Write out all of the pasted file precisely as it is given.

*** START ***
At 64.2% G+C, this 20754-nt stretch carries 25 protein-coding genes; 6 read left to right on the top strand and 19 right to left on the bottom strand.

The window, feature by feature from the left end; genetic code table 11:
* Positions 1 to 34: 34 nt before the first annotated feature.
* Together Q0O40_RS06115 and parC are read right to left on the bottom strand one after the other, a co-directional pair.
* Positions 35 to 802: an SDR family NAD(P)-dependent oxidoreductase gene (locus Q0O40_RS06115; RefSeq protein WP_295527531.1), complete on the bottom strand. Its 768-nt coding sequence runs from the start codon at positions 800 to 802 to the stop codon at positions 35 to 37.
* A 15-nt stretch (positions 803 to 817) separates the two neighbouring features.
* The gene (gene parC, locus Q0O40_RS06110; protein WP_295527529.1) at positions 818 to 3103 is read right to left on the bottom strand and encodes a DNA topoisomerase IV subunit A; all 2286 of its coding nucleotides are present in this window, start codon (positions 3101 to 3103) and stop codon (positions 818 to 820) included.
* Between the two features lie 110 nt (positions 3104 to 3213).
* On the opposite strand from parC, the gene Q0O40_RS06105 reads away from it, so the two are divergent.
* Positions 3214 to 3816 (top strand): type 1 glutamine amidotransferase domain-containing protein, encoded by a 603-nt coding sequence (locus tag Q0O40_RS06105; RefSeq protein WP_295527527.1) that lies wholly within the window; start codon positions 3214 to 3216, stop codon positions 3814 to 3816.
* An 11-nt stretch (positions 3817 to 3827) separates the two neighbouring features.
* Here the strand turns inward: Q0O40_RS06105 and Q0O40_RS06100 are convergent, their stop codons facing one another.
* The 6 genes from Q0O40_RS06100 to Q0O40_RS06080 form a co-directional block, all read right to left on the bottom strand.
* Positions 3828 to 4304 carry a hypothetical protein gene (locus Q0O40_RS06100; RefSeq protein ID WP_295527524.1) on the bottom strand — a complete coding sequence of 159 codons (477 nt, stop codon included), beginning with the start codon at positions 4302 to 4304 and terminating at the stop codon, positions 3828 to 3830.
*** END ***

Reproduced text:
At 64.2% G+C, this 20754-nt stretch carries 25 protein-coding genes; 6 read left to right on the top strand and 19 right to left on the bottom strand.

The window, feature by feature from the left end; genetic code table 11:
* Positions 1 to 34: 34 nt before the first annotated feature.
* Together Q0O40_RS06115 and parC are read right to left on the bottom strand one after the other, a co-directional pair.
* Positions 35 to 802: an SDR family NAD(P)-dependent oxidoreductase gene (locus Q0O40_RS06115; RefSeq protein WP_295527531.1), complete on the bottom strand. Its 768-nt coding sequence runs from the start codon at positions 800 to 802 to the stop codon at positions 35 to 37.
* A 15-nt stretch (positions 803 to 817) separates the two neighbouring features.
* The gene (gene parC, locus Q0O40_RS06110; protein WP_295527529.1) at positions 818 to 3103 is read right to left on the bottom strand and encodes a DNA topoisomerase IV subunit A; all 2286 of its coding nucleotides are present in this window, start codon (positions 3101 to 3103) and stop codon (positions 818 to 820) included.
* Between the two features lie 110 nt (positions 3104 to 3213).
* On the opposite strand from parC, the gene Q0O40_RS06105 reads away from it, so the two are divergent.
* Positions 3214 to 3816 (top strand): type 1 glutamine amidotransferase domain-containing protein, encoded by a 603-nt coding sequence (locus tag Q0O40_RS06105; RefSeq protein WP_295527527.1) that lies wholly within the window; start codon positions 3214 to 3216, stop codon positions 3814 to 3816.
* An 11-nt stretch (positions 3817 to 3827) separates the two neighbouring features.
* Here the strand turns inward: Q0O40_RS06105 and Q0O40_RS06100 are convergent, their stop codons facing one another.
* The 6 genes from Q0O40_RS06100 to Q0O40_RS06080 form a co-directional block, all read right to left on the bottom strand.
* Positions 3828 to 4304 carry a hypothetical protein gene (locus Q0O40_RS06100; RefSeq protein ID WP_295527524.1) on the bottom strand — a complete coding sequence of 159 codons (477 nt, stop codon included), beginning with the start codon at positions 4302 to 4304 and terminating at the stop codon, positions 3828 to 3830.